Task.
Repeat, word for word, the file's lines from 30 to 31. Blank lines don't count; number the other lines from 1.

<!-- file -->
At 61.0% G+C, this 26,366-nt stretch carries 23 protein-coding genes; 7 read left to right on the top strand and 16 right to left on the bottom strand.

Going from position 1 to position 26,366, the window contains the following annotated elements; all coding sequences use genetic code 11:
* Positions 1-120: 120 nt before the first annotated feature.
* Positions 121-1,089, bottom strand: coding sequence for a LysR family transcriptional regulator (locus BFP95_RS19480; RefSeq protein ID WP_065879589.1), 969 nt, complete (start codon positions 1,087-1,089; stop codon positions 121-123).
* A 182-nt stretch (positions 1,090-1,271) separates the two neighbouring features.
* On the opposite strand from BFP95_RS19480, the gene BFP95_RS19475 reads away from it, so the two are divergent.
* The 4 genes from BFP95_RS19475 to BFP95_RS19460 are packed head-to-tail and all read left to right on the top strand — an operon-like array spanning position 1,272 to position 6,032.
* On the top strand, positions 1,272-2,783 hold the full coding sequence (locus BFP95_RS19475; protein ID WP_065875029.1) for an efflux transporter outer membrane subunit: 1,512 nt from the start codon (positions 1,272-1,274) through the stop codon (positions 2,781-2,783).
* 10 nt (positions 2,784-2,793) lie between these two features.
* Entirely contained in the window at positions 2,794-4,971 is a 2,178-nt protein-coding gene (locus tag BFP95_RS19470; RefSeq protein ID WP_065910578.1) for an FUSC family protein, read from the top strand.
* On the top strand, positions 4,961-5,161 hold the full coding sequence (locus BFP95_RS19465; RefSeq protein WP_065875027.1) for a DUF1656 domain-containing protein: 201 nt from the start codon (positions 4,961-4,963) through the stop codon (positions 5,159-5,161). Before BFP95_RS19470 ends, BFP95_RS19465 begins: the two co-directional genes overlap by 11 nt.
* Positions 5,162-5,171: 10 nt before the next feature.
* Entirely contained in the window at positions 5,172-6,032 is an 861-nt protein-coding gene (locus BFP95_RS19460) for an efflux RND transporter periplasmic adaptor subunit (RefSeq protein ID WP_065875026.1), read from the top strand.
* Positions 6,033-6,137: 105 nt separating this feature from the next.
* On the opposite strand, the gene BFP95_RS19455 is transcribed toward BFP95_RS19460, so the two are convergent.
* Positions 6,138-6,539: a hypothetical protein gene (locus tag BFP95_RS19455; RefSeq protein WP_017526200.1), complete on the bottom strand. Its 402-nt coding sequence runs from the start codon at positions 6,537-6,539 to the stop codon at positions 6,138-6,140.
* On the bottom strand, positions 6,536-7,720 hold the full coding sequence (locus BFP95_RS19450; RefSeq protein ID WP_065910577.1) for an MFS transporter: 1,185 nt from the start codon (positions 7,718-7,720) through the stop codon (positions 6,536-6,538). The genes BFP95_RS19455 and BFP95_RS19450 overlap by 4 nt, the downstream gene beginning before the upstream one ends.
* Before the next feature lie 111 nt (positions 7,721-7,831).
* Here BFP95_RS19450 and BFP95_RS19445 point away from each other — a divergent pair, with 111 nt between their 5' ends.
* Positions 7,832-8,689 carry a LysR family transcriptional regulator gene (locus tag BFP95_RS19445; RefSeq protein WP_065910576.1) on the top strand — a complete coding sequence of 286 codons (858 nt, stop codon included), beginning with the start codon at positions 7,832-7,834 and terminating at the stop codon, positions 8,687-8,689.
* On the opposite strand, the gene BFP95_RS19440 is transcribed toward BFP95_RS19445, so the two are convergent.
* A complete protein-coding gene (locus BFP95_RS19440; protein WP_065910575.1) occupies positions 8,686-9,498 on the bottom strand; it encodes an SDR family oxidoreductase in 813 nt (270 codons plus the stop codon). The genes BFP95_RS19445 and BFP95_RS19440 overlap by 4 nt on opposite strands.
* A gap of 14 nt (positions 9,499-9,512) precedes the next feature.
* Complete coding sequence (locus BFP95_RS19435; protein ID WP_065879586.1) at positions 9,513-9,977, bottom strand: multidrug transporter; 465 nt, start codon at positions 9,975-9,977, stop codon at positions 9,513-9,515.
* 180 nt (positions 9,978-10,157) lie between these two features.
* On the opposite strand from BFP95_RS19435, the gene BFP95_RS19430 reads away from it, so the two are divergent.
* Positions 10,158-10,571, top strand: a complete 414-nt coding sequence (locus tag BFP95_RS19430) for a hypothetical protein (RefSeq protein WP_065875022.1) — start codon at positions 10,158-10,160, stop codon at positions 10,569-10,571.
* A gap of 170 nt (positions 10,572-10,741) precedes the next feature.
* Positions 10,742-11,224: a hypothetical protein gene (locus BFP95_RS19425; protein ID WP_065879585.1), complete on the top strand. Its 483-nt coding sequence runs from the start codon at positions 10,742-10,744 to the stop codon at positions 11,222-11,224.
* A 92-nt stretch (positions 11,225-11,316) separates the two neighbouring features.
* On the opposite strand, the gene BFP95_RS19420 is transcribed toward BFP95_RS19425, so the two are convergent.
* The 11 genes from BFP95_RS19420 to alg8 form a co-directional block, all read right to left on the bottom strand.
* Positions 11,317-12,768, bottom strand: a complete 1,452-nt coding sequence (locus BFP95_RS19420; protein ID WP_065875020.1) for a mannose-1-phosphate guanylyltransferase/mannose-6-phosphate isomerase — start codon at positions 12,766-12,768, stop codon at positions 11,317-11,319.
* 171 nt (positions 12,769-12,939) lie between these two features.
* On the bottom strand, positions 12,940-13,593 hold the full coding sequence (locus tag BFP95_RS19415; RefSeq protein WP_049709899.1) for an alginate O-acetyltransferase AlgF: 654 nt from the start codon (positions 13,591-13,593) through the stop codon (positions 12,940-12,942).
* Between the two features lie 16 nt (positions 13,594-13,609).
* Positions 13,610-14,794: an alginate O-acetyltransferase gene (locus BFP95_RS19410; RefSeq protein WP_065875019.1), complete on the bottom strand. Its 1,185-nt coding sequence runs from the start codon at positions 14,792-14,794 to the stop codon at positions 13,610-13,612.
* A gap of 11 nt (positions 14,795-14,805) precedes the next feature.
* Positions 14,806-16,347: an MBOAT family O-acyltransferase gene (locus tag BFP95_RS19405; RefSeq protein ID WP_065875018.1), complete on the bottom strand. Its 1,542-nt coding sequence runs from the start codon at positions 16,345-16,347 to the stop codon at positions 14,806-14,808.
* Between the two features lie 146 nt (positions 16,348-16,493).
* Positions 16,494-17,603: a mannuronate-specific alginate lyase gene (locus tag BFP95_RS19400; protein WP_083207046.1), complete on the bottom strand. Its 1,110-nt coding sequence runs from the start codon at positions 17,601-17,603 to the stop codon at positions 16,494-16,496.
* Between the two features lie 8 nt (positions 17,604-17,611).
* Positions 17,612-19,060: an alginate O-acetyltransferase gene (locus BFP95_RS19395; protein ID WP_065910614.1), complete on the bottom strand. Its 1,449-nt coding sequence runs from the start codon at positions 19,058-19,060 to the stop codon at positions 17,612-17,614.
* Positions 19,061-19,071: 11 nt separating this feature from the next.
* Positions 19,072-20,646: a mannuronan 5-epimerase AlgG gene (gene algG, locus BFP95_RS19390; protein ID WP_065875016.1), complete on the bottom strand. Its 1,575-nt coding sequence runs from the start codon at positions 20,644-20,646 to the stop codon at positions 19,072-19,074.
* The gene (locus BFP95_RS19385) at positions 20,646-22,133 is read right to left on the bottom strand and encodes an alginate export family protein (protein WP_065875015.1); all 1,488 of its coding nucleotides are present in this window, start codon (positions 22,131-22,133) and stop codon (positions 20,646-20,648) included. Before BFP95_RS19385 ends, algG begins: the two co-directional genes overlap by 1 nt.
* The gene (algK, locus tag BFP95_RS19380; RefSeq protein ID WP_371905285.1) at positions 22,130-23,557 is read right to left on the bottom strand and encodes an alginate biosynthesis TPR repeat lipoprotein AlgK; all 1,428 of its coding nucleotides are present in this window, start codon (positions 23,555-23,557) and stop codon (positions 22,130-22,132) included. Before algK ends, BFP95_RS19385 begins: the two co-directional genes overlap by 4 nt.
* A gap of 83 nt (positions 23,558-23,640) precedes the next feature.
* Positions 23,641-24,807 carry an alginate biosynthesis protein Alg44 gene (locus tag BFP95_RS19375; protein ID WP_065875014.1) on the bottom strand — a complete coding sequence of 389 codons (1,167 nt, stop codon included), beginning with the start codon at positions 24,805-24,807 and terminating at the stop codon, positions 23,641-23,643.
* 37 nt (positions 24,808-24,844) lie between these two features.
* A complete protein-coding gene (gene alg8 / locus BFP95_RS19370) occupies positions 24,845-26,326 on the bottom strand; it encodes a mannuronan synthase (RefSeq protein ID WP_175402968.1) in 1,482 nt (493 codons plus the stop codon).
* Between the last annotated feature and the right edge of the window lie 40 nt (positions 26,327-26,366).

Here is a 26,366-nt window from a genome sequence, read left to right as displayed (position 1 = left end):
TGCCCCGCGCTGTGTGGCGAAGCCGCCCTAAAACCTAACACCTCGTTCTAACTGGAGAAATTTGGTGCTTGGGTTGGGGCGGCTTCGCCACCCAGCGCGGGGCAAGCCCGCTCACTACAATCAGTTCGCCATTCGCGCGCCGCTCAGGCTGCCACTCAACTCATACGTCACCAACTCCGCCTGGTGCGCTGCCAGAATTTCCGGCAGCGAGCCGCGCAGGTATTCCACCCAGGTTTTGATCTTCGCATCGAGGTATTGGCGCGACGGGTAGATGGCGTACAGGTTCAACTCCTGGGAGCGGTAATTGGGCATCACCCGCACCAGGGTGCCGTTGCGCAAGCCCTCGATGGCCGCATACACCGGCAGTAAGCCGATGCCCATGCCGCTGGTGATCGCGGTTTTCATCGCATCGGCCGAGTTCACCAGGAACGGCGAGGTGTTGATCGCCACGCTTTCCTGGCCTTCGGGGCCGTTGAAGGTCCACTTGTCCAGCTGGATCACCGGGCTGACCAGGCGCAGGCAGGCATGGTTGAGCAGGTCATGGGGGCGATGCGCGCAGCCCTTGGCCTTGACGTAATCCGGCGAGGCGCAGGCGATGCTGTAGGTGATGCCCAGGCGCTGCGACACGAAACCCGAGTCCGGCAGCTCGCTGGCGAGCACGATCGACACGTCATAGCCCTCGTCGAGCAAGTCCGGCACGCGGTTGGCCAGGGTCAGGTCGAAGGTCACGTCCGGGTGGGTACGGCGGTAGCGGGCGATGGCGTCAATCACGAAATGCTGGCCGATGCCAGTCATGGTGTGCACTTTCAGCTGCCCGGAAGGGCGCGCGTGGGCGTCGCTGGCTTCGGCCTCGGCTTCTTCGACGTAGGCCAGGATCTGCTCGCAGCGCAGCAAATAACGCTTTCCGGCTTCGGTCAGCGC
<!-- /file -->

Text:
* A 92-nt stretch (positions 11,225-11,316) separates the two neighbouring features.
* On the opposite strand, the gene BFP95_RS19420 is transcribed toward BFP95_RS19425, so the two are convergent.